Three scanning electron micrographs show different species with kinetoplastids. On the left, a greyscale photograph shows a single Trypanosoma cruzi parasite, which is sickle shaped. The middle photograph shows five Trypanosoma brucei protozoa among ten red blood cells on a flat brown surface. The yellow Trypanosoma brucei parasites resemble curved egg noodles with pointed ends, and the red blood cells are orange discs with a concave depression in the center. The right photograph shows between 10 and 13 elongated Leishmania major protozoa on a flat green surface. They are shaped like thin long chili peppers, and each has a pair of flagella, which look like thin tails trailing from the wider end of each parasitic organism.
Figure 3: The Trytrips.
Trypanosoma cruzi, known to invade cardiac myocytes (left), Trypanosoma brucei protozoa among red blood cells (middle) and Leishmania major, a parasitic protozoa (right).
IMA/Science Source. All rights reserved.

In electron micrographs of the intact isolated kDNA network, scientists had difficultly discerning how the chained together (catenated), fishnet-like network was organized. To study the kDNA structure, scientists used topoisomerases (enzymes that make specific cuts in the DNA) to decatenate the rings. This treatment, along with photography in platinum and palladium, finally made it possible to visualize both the minicircles and the maxicircles. One of the most studied networks was that of Crithidia fasciculata. Its kDNA network contains approximately 5,000 minicircles of 2.5 kb each and about 25 maxicircles of 37 kb each. Scientists determined the size of both the minicircles and the maxicircles through careful DNA treatments with restriction enzymes and DNA sequencing. Sequencing revealed that the minicircles are heterogeneous in sequence.

Within the network, each minicircle is connected to three neighboring minicircles through a single interlock. This chainmail-like network is quite flexible and can be organized in a planar sheet. In contrast, the maxicircle catenanes are organized as rosettes with a dense central core and protruding loops. Both catenanes are extensively linked with one another to form a complicated kDNA network or "network within a network" (Shapiro 1993).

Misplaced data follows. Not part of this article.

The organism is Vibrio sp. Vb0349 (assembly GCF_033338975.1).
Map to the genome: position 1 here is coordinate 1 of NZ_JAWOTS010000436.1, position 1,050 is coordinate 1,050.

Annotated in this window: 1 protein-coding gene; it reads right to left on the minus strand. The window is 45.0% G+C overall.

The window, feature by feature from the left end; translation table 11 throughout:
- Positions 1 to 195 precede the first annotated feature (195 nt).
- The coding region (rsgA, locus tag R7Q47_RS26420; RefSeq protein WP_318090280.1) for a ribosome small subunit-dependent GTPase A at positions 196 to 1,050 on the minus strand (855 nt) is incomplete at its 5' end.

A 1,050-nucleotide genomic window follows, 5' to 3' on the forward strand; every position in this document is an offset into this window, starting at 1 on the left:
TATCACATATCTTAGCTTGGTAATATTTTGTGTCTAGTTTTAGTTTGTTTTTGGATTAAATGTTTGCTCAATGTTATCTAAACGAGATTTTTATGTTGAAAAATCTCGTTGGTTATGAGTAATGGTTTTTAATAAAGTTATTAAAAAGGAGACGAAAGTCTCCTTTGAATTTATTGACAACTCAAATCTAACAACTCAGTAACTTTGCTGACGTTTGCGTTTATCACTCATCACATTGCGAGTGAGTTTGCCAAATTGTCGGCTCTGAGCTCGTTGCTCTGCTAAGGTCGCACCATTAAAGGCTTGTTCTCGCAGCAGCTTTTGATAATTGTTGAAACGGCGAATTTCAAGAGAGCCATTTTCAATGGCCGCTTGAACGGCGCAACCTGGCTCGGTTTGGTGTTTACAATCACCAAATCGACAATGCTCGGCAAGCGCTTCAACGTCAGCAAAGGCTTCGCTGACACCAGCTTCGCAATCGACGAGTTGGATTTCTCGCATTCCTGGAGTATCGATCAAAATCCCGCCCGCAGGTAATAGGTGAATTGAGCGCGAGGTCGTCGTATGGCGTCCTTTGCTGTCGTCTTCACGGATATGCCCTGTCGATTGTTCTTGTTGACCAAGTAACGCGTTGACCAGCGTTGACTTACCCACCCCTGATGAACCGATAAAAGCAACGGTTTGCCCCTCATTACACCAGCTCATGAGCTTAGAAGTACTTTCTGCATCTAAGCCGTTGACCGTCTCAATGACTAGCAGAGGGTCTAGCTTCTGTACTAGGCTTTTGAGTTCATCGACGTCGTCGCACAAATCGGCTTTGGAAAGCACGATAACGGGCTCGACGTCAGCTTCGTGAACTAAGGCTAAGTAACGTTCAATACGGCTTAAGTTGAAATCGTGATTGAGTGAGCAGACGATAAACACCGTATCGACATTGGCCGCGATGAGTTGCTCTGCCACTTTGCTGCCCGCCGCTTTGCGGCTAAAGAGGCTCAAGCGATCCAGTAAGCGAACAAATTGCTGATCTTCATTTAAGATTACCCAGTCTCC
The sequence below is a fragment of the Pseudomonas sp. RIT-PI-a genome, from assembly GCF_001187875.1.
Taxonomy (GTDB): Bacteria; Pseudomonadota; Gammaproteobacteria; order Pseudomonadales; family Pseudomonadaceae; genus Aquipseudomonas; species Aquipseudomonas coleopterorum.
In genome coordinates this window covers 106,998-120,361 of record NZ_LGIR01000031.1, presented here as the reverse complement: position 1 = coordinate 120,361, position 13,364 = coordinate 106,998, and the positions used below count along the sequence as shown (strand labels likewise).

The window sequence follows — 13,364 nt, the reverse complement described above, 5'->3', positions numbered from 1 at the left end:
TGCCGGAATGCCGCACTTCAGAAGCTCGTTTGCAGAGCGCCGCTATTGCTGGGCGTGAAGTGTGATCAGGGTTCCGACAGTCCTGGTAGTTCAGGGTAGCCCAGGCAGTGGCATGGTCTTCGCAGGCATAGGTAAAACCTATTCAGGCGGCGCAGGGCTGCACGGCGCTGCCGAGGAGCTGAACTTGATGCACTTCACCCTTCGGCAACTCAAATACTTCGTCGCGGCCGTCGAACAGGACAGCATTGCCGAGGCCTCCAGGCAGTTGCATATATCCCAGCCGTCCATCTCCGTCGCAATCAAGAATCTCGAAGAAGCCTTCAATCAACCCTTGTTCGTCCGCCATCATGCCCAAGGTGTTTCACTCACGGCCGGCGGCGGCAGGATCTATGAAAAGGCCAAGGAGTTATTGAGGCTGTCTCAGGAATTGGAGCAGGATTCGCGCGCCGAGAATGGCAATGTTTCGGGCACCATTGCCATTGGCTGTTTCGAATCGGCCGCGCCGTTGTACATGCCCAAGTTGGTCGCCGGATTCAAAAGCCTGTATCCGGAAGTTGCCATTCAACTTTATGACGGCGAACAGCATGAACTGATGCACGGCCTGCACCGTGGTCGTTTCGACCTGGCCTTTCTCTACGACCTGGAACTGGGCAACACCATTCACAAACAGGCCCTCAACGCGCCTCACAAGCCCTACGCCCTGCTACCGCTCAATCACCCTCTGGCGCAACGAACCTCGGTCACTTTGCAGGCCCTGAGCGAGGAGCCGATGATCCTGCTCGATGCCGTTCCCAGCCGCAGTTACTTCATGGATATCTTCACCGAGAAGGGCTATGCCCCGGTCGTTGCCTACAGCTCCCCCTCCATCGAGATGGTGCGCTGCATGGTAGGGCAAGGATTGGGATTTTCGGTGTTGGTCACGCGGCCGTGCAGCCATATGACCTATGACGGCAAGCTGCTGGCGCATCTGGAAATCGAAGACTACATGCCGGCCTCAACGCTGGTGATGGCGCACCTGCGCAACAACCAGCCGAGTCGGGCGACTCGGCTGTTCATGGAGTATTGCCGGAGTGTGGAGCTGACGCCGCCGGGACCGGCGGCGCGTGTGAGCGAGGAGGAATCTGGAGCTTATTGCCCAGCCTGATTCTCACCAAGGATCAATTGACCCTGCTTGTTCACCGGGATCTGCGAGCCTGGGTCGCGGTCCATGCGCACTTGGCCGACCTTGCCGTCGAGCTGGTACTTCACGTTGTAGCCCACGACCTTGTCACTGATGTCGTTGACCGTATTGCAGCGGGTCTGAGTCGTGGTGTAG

Scientists hypothesized that proteins were involved in kDNA condensation within the mitochondrial matrix (in the same way that basic proteins known as histones help compact and organize nuclear DNA). To prove this idea, researchers designed a very interesting experiment. They used formaldehyde to cross-link proteins to kDNA in a reversible fashion. Commonly used to preserve or fix tissues for staining, formaldehyde has the ability to produce links between amino groups in proteins and other nearby nitrogen groups in molecules like DNA or other proteins. These links can be easily broken with heat. After linking proteins to the kDNA in whole C. fasciculata cells, the investigators purified the network and observed that it remained cross-linked and condensed. The network expanded only if treated with proteinases (enzymes that degrade proteins) or if the cross-linking was reversed by heating the network to 65°C. Using these experiments, scientists demonstrated that proteins were present in the condensed network. Moreover, they isolated five small proteins that were released from the kDNA following the heat treatment. By using biochemical and sequencing analyses, they learned that two of the proteins were basic proteins (Xu & Ray 1993). These proteins organize the kDNA into its characteristic disc-like shape